Add to that the New York Racing Association bumped the purse to the Belmont Stakes 50 percent to $1.5 million. An argument can be made that the Triple Crown races are so prestigious that they need no purse increase. Twenty horses will start the Kentucky Derby if they were running for nothing more than two free movie passes.
As it stands, the Derby sits at $2 million, the Preakness at $1.5 million and the Belmont at $1.5 million. That’s all well and good. These three races in five weeks are an ideal narrative building window, or the continuation thereof.
The Triple Crown, in essence, is the middle movie in a blockbuster trilogy. It leaves us with the most uncertainty and, by the end, leaves us gripping the couch cushions saying, “Darth Vadar was once capable of intercourse!”
The first movie is the run up to the Derby, a five-month slow burn where 20 teenagers slowly begin to rise from their foal crops like Oklahoma Training Track fog. They rise from all corners of the country, a true national championship. A win in Kentucky almost assures the colt championship honors. It literally took months for Orb to shake his Derby sheen.
They race in Kentucky, Florida, California, Arkansas, Louisiana, New York and New Mexico for a shot to be the only horse alive to be the 12th Triple Crown winner.
Largely we’re lucky to see big fields in all the Triple Crown races. The money’s nice—there’s only so many $1 million races on a calendar—but the prestige is priceless. What we lack is a continuity between all races, something we actually had an abundance of in 2013, something that fed the greater part of the racing calendar.
In 2013, Orb, Will Take Charge and Oxbow ran in all three Triple Crown races when, as recent precedent has indicated, they had no incentive to run in more than two. So many trainers—at the behest of clients, mind you—throw all their eggs into the porous Derby basket.
It’s no coincidence that the handlers of these three horses—Shug McGaughey and D. Wayne Lukas—are old timers who like to see their racehorses, I don’t know, race. More so with the latter of this pair, for sure.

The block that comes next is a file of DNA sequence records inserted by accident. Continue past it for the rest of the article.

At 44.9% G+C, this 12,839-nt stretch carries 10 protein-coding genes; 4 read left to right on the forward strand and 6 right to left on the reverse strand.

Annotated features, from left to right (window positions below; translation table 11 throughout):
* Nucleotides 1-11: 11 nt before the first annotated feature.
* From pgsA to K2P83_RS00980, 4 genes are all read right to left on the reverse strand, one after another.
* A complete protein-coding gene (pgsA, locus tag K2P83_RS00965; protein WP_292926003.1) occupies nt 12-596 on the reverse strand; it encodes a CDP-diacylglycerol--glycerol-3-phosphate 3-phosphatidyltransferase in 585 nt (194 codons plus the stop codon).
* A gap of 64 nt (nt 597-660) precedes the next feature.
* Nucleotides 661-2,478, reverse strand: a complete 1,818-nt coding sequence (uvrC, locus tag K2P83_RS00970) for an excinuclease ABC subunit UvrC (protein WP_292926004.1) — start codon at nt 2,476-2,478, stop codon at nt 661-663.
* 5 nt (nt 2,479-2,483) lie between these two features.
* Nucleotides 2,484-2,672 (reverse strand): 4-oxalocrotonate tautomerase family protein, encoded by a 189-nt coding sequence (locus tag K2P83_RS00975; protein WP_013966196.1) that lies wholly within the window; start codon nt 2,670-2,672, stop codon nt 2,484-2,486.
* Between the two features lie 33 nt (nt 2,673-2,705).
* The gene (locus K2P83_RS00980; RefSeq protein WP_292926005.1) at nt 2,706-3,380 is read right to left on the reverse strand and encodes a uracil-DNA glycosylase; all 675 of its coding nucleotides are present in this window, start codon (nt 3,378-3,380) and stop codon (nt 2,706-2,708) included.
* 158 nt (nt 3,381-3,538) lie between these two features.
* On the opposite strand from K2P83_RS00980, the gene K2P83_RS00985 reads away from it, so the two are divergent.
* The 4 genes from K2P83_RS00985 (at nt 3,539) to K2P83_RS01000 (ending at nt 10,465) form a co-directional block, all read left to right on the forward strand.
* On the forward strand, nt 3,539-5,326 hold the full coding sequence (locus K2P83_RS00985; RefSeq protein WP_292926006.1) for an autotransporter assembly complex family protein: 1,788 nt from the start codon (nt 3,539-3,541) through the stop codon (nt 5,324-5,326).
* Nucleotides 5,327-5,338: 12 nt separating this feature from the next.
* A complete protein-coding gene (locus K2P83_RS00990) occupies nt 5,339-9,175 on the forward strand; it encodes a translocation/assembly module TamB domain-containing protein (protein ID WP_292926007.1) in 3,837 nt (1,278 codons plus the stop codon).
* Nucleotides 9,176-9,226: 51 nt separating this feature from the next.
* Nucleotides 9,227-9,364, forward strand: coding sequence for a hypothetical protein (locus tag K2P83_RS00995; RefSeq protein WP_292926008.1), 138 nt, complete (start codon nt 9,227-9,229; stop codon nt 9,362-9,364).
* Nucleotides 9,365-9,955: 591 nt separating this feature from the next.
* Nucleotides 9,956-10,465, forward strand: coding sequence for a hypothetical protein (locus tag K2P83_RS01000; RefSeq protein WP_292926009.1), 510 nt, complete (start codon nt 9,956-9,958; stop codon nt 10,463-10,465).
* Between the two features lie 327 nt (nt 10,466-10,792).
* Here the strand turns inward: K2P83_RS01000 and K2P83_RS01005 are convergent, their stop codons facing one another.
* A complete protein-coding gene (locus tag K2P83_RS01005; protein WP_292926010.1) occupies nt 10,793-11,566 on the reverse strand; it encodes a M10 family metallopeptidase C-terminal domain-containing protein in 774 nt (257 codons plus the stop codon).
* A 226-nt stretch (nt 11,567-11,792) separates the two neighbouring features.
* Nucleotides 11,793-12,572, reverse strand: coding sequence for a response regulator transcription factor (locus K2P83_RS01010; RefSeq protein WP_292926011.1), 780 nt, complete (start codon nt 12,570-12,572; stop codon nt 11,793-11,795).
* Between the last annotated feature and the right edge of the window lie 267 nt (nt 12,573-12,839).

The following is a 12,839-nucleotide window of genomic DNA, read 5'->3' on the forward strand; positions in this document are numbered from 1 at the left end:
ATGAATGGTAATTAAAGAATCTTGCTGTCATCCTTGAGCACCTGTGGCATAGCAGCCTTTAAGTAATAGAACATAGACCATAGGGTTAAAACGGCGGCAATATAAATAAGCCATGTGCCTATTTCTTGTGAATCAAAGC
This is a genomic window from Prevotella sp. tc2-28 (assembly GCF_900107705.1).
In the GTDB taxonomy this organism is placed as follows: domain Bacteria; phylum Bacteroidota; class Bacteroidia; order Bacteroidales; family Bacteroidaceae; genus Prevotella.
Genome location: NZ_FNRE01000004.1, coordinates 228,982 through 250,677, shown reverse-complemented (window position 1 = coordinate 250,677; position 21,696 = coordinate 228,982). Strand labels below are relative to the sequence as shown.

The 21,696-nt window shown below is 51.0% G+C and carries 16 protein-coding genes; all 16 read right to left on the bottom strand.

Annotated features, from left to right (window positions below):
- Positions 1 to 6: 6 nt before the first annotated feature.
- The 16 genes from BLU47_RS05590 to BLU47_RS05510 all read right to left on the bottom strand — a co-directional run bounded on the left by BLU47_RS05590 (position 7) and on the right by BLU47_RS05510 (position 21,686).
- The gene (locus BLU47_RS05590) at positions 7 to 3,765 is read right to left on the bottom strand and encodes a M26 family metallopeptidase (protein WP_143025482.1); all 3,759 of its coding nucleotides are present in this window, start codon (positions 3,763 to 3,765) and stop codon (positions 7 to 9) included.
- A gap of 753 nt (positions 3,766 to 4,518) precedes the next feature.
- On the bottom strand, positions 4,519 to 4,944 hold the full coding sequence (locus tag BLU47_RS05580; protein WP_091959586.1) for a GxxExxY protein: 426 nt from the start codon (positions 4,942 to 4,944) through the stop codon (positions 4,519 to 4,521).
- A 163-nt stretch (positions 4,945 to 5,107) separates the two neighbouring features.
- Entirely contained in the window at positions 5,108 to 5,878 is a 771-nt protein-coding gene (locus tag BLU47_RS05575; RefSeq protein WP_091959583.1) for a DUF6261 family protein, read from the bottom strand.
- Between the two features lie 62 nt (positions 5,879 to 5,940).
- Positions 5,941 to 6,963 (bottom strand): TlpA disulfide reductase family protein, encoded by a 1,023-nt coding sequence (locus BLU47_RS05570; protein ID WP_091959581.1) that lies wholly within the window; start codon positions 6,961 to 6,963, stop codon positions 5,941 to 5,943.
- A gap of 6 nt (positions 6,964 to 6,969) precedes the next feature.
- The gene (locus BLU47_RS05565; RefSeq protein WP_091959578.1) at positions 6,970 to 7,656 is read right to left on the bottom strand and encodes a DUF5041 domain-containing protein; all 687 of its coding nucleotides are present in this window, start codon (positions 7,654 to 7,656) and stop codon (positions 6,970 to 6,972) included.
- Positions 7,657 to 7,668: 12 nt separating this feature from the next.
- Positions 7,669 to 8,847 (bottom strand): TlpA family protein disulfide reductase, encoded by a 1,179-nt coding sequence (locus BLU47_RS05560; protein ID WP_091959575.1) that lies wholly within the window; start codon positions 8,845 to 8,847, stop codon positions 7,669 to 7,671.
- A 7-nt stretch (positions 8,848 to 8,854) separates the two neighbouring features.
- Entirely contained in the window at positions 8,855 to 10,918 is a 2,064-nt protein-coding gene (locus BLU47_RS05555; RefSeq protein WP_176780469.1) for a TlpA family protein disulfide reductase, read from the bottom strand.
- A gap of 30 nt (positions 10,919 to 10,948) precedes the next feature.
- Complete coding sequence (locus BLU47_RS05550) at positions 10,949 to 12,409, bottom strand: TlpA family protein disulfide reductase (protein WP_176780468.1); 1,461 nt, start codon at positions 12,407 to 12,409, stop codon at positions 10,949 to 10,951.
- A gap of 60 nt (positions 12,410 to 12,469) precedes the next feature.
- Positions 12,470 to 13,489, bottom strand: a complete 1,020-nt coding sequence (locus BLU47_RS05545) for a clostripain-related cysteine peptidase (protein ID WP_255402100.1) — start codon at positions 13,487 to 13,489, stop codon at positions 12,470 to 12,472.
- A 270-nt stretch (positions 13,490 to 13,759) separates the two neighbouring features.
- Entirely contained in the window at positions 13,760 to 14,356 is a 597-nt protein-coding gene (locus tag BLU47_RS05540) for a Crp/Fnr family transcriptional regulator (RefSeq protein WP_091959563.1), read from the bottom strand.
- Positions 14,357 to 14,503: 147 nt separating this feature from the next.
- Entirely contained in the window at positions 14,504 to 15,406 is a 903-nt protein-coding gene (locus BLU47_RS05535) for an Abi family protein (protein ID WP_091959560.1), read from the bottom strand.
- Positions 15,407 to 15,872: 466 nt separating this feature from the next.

The Derby got 16.2 million viewers. The Preakness, with a Triple Crown contender on the rise, got 9.7 million sets of eyes. The Belmont, even without a Triple Crown hopeful, got 7.0 million people tuning in. That doesn’t include the 200,000 or so who attended the races. So 32.9 million watched the three-year-olds over that five-week span. Nearly 33 million people saw Orb, Oxbow and Will Take Charge run 31.5 furlongs.
That only made them more interesting as they went about their summer campaigns. Orb would take most of the summer off, but Oxbow made it as far as the Haskell before retiring with an injury. Will Take Charge just got better and better and should be Horse of the Year.
While it’s nice to see the Belmont’s purse jump in value, the real incentive should be on getting more Derby entrants to run in the Preakness, then the more Derby and Preakness entrants to run in the Belmont. That can be a purse incentive like NYRA has for field size with grass races, or two-turn dirt races. To apply it here would mean the more Derby runners in the Preakness, the more dough gets doled out. And with the VLTs subsidizing much of the purse structure in New York, the Belmont’s purse incentives could be—and should be—substantial to a sound horse running in all three legs.
Derby runners get preference to starting spots in the Preakness. Derby and Preakness runners get preference for the Belmont.
With 33 million eyes watched three colts run in all three legs in 2013, that builds an interest in the athlete that makes for a profitable viewing experience as the season heads into Saratoga, fall Belmont and the Breeders’ Cup.
Story lines don’t necessarily pay out at the window, but they get people off their butts and to the track (and, let’s face it, don’t you want some of that “dumb” money pumping dough into underlays?). It’s win win!